Will Smith is one of the most successful actors in Hollywood. His multifaceted career has spanned decades, and he remains a favorite among critics and fans alike.
But for Smith, his family is his most important priority, and in a recent interview he explained how he had to learn a lot from his youngest child Willow, when it came to acting as a leader.
Willow stepped into the spotlight for the first time in 2012, but it was only shortly after that event that Smith found that his family was turning against him.
“[I] secretly call  the year of the mutiny,” Smith revealed. “And 2012 was really the year that my family rejected the direction of my leadership. And that was the main thing that happened.”
He explained that a lot of the issues were based on how he was treating his family the way his own father treated him.
“[Willard Carroll Smith Sr.] dealt with the family like a soldier. I was used to the whole family working the family business and being run like a military unit. You follow orders, you have goals, you achieve things and there’s punishment from the higher ranks if you don’t do what you are told to do.”
But Smith learned that his family, including wife Jada Pinkett Smith, and his three children, Trey, Jayden, and Willow, weren't enjoying his claim of, “I am the leader, and the way that we win is by everyone doing what I say."
It was actually the youngest, Willow, who rebelled against her father, shortly after her first single "Whip My Hair" came out.
“Willow was really the first person during “Whip My Hair” that decided she didn’t want to do what I said,” Smith said. “Because she was the baby girl, she really had the most power over me. As a man – if your daughter says no, there’s really nothing you can do.”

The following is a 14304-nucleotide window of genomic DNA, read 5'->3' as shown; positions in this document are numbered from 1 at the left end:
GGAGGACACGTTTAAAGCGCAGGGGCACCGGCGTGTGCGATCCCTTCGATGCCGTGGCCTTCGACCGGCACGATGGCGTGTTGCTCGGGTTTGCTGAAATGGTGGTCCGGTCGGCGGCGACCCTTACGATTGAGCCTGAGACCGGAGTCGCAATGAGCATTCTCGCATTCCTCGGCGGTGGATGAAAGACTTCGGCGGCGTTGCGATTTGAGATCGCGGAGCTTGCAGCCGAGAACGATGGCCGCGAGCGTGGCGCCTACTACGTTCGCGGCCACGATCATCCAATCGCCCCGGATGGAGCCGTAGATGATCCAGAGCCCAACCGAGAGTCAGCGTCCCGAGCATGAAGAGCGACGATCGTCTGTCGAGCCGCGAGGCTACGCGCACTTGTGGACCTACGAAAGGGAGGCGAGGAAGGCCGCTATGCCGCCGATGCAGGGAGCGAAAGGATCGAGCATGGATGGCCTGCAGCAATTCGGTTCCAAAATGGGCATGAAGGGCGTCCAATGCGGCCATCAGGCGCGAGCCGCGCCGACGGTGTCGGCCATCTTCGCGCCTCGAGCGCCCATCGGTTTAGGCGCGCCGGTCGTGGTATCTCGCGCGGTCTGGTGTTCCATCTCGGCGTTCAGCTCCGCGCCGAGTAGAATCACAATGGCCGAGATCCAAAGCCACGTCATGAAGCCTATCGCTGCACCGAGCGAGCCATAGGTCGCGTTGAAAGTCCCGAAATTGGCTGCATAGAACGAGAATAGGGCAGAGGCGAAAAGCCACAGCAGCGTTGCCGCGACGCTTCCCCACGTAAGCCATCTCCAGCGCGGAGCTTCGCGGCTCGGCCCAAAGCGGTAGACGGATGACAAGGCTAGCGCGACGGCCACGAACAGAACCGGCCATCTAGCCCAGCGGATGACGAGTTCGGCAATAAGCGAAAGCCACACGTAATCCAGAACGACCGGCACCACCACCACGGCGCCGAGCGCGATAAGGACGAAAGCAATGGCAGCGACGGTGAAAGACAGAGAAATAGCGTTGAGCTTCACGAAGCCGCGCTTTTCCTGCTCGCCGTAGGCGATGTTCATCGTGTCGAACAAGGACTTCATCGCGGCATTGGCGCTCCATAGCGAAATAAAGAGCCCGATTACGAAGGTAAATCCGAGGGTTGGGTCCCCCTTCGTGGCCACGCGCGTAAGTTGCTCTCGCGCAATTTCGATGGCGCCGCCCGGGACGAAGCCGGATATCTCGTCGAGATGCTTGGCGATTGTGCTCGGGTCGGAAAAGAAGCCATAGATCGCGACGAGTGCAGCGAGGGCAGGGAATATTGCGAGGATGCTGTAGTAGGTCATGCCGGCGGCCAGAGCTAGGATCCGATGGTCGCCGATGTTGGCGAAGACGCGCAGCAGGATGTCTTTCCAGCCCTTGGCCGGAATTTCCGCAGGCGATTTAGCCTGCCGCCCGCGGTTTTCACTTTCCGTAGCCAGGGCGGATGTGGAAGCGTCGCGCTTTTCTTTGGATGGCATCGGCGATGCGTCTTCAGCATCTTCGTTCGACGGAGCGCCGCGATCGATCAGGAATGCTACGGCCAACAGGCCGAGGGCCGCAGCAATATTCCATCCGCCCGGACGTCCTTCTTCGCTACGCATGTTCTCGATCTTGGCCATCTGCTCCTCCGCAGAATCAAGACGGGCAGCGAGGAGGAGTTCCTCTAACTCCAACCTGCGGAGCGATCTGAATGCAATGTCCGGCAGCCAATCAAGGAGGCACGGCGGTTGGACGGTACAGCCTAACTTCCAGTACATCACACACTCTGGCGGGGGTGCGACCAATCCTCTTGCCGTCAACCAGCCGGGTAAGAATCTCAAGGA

She was only 10 years old at the time, but she quickly realized that being a singer wasn't the dream she thought it would be.
"But I didn’t really understand what my dream entailed,” Willow revealed.
Smith admitted that was when he realized that his way of growing up wasn't going to work for his kids. “She really tested me. She was like, no she didn’t want to. She was done with “Whip My Hair.” She was done with performing, and as a protest, she shaved her head bald," Smith explained. "That was really the first time that I realized that my family wasn’t happy with the direction that I was taking them.”
Willow took a stand against her father who encouragement came off as "harsh" but she admitted she has since forgiven him.
“I definitely had to forgive you and daddy for that whole ‘Whip My Hair’ thing. It was mostly daddy because he was so harsh at certain times,” she said in an interview with her mother and grandmother.
“It was a couple of years, honestly," Willow continued. "Trying to regain trust for not feeling like I was being listened to or like no one cared how I felt."
In the end she accepted that her parents were, at least on some level, trying to help but she also had to deal with her guilt. "I had to forgive myself because I felt guilty because everyone is trying to make me better, trying to make my dream."
The Smith family seems to have become even closer thanks to all of these trials, so at least they all have each other.
Source - People